Active from 1967 right up to their founder member/guiding light Edgar Froese’s death, in January 2015, electronic music leviathans Tangerine Dream accumulated a colossal catalogue that numbers over 100 full-length albums, when all their movie soundtracks and compilations are taken into account.
Intriguingly, over 30 of these titles are officially sanctioned live albums, but then the innovative West Berlin outfit were always a popular live draw, even if, by today’s standards, their early shows were primitive in the visual sense. Latterly, advances in technology allowed them to incorporate lasers, pyrotechnics and projected images into their shows, but for most of the 70s they were simply three men (albeit three men usually received with a hushed reverence) sitting motionless while surrounded by enormous analogue boxes festooned with patch cords and a few flashing lights.
Despite the limitations of the day, Tangerine Dream concerts were frequently groundbreaking events and always a deviation from the norm. At York Minster in October 1975, for example, the band insisted on performing in complete darkness, while on 31 January 1980 they earned the distinction of becoming the first western “rock” band ever to play in the communist-controlled German Democratic Republic.
Edited highlights of their critically acclaimed show that day, performed at East Germany’s Palace Of The Republic (also the seat of the GDR parliament), were originally released as Quichotte through the state-funded imprint Amiga, though the album inevitably received far wider exposure when it was reissued globally as Pergamon by Virgin in 1986.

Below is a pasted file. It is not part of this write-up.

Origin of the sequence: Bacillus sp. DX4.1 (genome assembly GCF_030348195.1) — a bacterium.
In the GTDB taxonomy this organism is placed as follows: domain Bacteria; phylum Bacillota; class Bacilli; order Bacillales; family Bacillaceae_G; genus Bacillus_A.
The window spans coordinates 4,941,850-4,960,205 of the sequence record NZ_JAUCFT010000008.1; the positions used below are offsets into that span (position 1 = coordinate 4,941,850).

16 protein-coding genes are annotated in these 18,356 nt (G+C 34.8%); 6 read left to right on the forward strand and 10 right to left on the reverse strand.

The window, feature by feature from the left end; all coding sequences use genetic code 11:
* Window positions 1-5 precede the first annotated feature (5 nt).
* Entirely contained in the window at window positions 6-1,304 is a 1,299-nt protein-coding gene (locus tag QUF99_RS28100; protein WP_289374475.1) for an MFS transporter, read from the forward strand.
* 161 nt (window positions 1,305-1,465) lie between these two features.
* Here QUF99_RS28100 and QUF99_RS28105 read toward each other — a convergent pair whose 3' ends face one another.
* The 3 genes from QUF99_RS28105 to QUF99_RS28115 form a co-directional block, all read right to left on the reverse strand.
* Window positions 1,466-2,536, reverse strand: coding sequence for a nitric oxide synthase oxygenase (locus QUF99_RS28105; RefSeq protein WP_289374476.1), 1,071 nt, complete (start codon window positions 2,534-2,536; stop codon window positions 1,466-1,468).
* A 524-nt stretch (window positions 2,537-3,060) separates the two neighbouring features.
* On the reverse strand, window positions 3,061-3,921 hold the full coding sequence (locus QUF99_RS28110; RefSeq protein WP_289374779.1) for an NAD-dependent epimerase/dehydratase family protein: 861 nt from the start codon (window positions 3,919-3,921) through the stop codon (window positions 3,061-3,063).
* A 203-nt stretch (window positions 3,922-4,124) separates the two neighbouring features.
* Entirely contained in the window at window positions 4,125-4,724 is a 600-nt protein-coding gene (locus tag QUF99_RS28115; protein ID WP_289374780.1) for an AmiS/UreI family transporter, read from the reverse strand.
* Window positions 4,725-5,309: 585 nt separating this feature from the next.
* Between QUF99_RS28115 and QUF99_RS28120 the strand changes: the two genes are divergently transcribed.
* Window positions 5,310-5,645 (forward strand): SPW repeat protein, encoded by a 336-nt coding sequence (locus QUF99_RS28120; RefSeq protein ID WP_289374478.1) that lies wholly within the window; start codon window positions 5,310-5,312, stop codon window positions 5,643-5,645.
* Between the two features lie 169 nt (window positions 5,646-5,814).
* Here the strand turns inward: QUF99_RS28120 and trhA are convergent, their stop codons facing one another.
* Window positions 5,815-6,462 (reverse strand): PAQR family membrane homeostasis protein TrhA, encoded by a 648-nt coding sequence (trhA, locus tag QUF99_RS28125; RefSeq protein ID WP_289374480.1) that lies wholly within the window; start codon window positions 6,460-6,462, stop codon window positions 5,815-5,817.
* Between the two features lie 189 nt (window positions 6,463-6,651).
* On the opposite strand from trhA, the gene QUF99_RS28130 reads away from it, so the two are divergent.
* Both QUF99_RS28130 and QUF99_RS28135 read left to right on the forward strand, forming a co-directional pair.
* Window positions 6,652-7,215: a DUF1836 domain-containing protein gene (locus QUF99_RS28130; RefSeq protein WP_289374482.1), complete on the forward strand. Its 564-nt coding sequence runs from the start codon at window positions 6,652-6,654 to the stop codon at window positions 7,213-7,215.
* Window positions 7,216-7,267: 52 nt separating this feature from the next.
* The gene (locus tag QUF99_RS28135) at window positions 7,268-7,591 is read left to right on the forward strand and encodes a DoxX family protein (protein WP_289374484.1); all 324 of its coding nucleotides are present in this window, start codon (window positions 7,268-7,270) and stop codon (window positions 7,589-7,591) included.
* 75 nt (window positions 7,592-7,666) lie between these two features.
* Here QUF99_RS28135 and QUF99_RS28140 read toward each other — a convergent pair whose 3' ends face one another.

On the night of the gig, Edgar Froese succeeded in persuading the authorities to let 900 ticketless fans in for free to thwart the black marketeers, so, perhaps understandably, Pergamon captures the essence of Tangerine Dream’s most emotional and compelling live recordings. It comprises two lengthy, undulating pieces which Froese and drummer/rhythm controller Christopher Franke diligently edited down from the band’s largely improvised repertoire on the night, and it also showcases the group on the cusp of a new era. Pianist/synth manipulator Johannes Schmoelling had recently replaced the long-serving Peter Baumann, and it’s his accomplished, Chopin-esque Steinway piano solo which introduces ‘Quichotte Part 1’: a restless, perpetually morphing track which also countenances aggressive sequencer motifs and recurring melodic passages that TD would later work into the second movement from their forthcoming studio LP, Tangram.
Arguably superior, however, is ‘Quichotte (Part 2)’. The piece finds its feet in a disorienting ambient space before the onset of Franke’s programmed rhythmic onslaught coaxes out moody, repetitive synth salvoes from Schmoelling and goads Froese into picking up his guitar for a soaring, Dave Gilmour-esque solo which seemingly builds endlessly before finally abating just after it hits the 22-minute mark. It’s a breathtaking denouement to a charged, resonant live recording which, in the dark, pre-unification days of the early 80s, offered hope on both sides of the notorious Berlin Wall.